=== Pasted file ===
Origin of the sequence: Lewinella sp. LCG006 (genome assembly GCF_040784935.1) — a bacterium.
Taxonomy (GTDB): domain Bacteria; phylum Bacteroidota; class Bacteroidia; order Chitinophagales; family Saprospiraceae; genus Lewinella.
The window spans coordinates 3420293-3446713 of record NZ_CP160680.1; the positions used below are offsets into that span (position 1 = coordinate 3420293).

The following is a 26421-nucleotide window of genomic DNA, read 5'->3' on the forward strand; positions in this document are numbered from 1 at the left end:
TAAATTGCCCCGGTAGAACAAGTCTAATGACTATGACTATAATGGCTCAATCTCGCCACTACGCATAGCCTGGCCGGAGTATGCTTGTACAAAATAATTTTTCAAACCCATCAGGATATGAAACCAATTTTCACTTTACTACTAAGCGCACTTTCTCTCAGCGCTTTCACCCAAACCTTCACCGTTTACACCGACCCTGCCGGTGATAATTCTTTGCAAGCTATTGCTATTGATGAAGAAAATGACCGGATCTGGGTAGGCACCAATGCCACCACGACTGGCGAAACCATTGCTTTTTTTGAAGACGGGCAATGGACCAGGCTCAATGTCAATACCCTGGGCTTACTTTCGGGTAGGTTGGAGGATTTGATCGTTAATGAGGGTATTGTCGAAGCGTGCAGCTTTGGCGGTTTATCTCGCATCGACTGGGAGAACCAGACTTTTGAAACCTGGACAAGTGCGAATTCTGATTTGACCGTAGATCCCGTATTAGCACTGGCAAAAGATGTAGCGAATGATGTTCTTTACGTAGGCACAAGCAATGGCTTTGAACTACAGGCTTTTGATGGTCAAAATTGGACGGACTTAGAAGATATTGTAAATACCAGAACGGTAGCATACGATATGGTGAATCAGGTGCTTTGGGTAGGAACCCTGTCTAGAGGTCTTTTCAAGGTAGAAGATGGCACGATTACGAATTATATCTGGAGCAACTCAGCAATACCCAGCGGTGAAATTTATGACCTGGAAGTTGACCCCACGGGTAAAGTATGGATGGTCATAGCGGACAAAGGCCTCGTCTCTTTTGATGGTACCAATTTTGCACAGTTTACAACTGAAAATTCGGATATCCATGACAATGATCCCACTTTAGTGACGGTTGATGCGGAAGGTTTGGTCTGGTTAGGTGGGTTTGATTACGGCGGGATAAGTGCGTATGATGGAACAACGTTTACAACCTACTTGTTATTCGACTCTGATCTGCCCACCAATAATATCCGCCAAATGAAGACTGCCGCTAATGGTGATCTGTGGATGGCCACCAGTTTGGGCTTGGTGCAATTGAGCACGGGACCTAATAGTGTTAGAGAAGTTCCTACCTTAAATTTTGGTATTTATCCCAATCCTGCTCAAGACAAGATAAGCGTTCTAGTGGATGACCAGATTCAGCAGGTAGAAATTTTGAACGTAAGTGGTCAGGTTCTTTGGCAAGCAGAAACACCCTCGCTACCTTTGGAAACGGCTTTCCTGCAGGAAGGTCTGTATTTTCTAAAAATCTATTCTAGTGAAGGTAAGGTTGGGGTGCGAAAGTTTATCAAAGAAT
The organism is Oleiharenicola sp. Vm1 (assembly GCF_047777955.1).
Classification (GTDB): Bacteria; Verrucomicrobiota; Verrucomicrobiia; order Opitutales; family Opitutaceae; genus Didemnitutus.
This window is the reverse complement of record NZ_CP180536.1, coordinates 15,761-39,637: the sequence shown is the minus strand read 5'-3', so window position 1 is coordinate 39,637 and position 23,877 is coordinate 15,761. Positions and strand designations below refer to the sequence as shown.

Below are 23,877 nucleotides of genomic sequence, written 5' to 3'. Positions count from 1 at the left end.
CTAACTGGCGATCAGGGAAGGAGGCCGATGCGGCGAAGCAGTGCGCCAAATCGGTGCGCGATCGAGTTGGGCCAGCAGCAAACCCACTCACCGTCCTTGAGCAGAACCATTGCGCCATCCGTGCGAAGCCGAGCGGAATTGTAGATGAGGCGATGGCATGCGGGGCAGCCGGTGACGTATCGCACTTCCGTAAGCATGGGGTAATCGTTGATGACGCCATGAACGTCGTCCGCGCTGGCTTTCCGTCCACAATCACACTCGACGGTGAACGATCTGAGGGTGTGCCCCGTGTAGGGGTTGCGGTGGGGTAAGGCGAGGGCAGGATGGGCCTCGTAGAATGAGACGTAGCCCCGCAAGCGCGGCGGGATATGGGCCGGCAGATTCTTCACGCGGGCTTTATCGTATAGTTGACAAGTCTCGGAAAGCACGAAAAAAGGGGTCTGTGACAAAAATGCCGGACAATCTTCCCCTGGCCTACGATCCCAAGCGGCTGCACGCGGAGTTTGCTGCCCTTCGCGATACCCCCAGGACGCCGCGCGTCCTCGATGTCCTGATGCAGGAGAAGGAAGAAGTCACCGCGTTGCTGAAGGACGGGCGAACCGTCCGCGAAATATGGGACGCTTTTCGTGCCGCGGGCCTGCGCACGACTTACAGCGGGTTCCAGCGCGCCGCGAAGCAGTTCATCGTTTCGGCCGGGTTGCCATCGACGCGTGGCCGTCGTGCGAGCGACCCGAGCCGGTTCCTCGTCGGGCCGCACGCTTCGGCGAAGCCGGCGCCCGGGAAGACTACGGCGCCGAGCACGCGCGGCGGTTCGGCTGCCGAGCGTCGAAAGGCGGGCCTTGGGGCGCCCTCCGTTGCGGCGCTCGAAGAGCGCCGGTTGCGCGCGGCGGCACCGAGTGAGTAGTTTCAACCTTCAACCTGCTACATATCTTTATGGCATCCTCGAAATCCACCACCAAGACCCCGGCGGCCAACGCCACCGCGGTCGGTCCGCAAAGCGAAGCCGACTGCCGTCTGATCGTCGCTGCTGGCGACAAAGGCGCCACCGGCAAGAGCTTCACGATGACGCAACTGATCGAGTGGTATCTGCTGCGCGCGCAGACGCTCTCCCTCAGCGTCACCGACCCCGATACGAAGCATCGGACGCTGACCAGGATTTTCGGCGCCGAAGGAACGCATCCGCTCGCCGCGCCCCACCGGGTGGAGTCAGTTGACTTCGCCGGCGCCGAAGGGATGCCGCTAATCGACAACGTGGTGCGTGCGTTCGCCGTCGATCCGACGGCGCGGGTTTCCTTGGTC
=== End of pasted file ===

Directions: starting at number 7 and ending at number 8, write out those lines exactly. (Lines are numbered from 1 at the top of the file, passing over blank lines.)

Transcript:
Classification (GTDB): Bacteria; Verrucomicrobiota; Verrucomicrobiia; order Opitutales; family Opitutaceae; genus Didemnitutus.
This window is the reverse complement of record NZ_CP180536.1, coordinates 15,761-39,637: the sequence shown is the minus strand read 5'-3', so window position 1 is coordinate 39,637 and position 23,877 is coordinate 15,761. Positions and strand designations below refer to the sequence as shown.